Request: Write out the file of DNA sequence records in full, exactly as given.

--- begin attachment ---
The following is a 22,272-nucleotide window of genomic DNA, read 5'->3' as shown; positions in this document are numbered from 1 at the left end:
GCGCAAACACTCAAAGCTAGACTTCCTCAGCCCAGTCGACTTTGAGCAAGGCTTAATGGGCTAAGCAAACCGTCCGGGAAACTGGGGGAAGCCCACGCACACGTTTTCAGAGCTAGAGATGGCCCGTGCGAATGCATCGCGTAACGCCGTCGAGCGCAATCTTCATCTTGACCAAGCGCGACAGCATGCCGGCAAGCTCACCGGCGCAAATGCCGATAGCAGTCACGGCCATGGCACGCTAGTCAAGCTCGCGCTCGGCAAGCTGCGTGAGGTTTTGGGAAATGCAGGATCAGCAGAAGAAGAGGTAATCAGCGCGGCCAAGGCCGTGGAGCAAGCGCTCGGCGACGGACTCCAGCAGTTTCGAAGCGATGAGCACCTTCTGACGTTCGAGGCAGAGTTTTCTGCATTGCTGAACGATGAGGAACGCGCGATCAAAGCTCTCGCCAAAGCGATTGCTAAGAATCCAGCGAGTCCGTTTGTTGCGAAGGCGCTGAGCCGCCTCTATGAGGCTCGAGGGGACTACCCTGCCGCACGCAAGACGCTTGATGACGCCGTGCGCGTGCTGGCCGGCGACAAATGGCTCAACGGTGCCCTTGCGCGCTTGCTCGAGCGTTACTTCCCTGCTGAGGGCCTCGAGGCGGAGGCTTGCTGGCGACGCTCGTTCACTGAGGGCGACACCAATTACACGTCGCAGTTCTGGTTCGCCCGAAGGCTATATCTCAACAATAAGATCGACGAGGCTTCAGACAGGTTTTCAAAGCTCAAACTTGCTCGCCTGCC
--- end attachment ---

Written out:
The following is a 22,272-nucleotide window of genomic DNA, read 5'->3' as shown; positions in this document are numbered from 1 at the left end:
GCGCAAACACTCAAAGCTAGACTTCCTCAGCCCAGTCGACTTTGAGCAAGGCTTAATGGGCTAAGCAAACCGTCCGGGAAACTGGGGGAAGCCCACGCACACGTTTTCAGAGCTAGAGATGGCCCGTGCGAATGCATCGCGTAACGCCGTCGAGCGCAATCTTCATCTTGACCAAGCGCGACAGCATGCCGGCAAGCTCACCGGCGCAAATGCCGATAGCAGTCACGGCCATGGCACGCTAGTCAAGCTCGCGCTCGGCAAGCTGCGTGAGGTTTTGGGAAATGCAGGATCAGCAGAAGAAGAGGTAATCAGCGCGGCCAAGGCCGTGGAGCAAGCGCTCGGCGACGGACTCCAGCAGTTTCGAAGCGATGAGCACCTTCTGACGTTCGAGGCAGAGTTTTCTGCATTGCTGAACGATGAGGAACGCGCGATCAAAGCTCTCGCCAAAGCGATTGCTAAGAATCCAGCGAGTCCGTTTGTTGCGAAGGCGCTGAGCCGCCTCTATGAGGCTCGAGGGGACTACCCTGCCGCACGCAAGACGCTTGATGACGCCGTGCGCGTGCTGGCCGGCGACAAATGGCTCAACGGTGCCCTTGCGCGCTTGCTCGAGCGTTACTTCCCTGCTGAGGGCCTCGAGGCGGAGGCTTGCTGGCGACGCTCGTTCACTGAGGGCGACACCAATTACACGTCGCAGTTCTGGTTCGCCCGAAGGCTATATCTCAACAATAAGATCGACGAGGCTTCAGACAGGTTTTCAAAGCTCAAACTTGCTCGCCTGCC